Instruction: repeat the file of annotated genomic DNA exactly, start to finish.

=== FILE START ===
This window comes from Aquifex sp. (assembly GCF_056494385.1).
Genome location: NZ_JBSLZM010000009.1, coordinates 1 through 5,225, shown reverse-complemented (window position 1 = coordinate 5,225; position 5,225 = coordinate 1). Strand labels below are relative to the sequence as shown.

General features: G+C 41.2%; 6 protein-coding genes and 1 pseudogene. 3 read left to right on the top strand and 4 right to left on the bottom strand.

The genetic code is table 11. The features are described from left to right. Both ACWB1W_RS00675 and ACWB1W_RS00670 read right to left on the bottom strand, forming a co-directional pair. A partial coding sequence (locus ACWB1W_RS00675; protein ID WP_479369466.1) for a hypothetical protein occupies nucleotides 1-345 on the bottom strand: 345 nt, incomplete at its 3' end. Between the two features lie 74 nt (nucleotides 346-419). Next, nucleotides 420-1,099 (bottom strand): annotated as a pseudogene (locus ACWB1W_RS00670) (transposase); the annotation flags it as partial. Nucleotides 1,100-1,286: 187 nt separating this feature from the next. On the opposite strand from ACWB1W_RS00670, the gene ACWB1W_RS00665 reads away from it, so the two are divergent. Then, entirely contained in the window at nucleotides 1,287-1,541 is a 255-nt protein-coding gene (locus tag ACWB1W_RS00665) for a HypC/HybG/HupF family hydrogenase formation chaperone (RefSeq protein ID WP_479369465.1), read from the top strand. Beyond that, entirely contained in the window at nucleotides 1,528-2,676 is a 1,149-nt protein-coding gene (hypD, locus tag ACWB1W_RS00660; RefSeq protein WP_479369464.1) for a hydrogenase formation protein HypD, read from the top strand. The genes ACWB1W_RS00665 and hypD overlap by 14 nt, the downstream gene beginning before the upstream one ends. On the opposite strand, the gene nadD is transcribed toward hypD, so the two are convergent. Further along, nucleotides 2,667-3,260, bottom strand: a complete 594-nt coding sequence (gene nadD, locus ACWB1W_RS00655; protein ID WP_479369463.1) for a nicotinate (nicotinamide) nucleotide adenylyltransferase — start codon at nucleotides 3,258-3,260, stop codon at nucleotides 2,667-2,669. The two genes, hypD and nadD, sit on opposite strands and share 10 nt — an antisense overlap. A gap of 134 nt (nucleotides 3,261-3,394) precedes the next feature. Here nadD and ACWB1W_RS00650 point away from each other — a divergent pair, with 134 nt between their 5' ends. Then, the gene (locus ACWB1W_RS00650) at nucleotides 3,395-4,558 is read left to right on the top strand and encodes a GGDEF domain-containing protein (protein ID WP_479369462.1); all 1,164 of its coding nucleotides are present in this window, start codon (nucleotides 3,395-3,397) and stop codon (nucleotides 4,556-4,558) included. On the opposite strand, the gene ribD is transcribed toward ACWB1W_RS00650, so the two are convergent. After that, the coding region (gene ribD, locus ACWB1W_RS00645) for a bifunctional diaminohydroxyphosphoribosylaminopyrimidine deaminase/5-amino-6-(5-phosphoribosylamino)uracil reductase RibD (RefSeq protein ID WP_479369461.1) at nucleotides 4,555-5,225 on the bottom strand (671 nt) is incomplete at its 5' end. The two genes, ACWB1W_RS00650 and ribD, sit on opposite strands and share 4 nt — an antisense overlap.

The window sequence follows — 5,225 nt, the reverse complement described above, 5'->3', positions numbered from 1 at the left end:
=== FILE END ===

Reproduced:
This window comes from Aquifex sp. (assembly GCF_056494385.1).
Genome location: NZ_JBSLZM010000009.1, coordinates 1 through 5,225, shown reverse-complemented (window position 1 = coordinate 5,225; position 5,225 = coordinate 1). Strand labels below are relative to the sequence as shown.

General features: G+C 41.2%; 6 protein-coding genes and 1 pseudogene. 3 read left to right on the top strand and 4 right to left on the bottom strand.

The genetic code is table 11. The features are described from left to right. Both ACWB1W_RS00675 and ACWB1W_RS00670 read right to left on the bottom strand, forming a co-directional pair. A partial coding sequence (locus ACWB1W_RS00675; protein ID WP_479369466.1) for a hypothetical protein occupies nucleotides 1-345 on the bottom strand: 345 nt, incomplete at its 3' end. Between the two features lie 74 nt (nucleotides 346-419). Next, nucleotides 420-1,099 (bottom strand): annotated as a pseudogene (locus ACWB1W_RS00670) (transposase); the annotation flags it as partial. Nucleotides 1,100-1,286: 187 nt separating this feature from the next. On the opposite strand from ACWB1W_RS00670, the gene ACWB1W_RS00665 reads away from it, so the two are divergent. Then, entirely contained in the window at nucleotides 1,287-1,541 is a 255-nt protein-coding gene (locus tag ACWB1W_RS00665) for a HypC/HybG/HupF family hydrogenase formation chaperone (RefSeq protein ID WP_479369465.1), read from the top strand. Beyond that, entirely contained in the window at nucleotides 1,528-2,676 is a 1,149-nt protein-coding gene (hypD, locus tag ACWB1W_RS00660; RefSeq protein WP_479369464.1) for a hydrogenase formation protein HypD, read from the top strand. The genes ACWB1W_RS00665 and hypD overlap by 14 nt, the downstream gene beginning before the upstream one ends. On the opposite strand, the gene nadD is transcribed toward hypD, so the two are convergent. Further along, nucleotides 2,667-3,260, bottom strand: a complete 594-nt coding sequence (gene nadD, locus ACWB1W_RS00655; protein ID WP_479369463.1) for a nicotinate (nicotinamide) nucleotide adenylyltransferase — start codon at nucleotides 3,258-3,260, stop codon at nucleotides 2,667-2,669. The two genes, hypD and nadD, sit on opposite strands and share 10 nt — an antisense overlap. A gap of 134 nt (nucleotides 3,261-3,394) precedes the next feature. Here nadD and ACWB1W_RS00650 point away from each other — a divergent pair, with 134 nt between their 5' ends. Then, the gene (locus ACWB1W_RS00650) at nucleotides 3,395-4,558 is read left to right on the top strand and encodes a GGDEF domain-containing protein (protein ID WP_479369462.1); all 1,164 of its coding nucleotides are present in this window, start codon (nucleotides 3,395-3,397) and stop codon (nucleotides 4,556-4,558) included. On the opposite strand, the gene ribD is transcribed toward ACWB1W_RS00650, so the two are convergent. After that, the coding region (gene ribD, locus ACWB1W_RS00645) for a bifunctional diaminohydroxyphosphoribosylaminopyrimidine deaminase/5-amino-6-(5-phosphoribosylamino)uracil reductase RibD (RefSeq protein ID WP_479369461.1) at nucleotides 4,555-5,225 on the bottom strand (671 nt) is incomplete at its 5' end. The two genes, ACWB1W_RS00650 and ribD, sit on opposite strands and share 4 nt — an antisense overlap.

The window sequence follows — 5,225 nt, the reverse complement described above, 5'->3', positions numbered from 1 at the left end: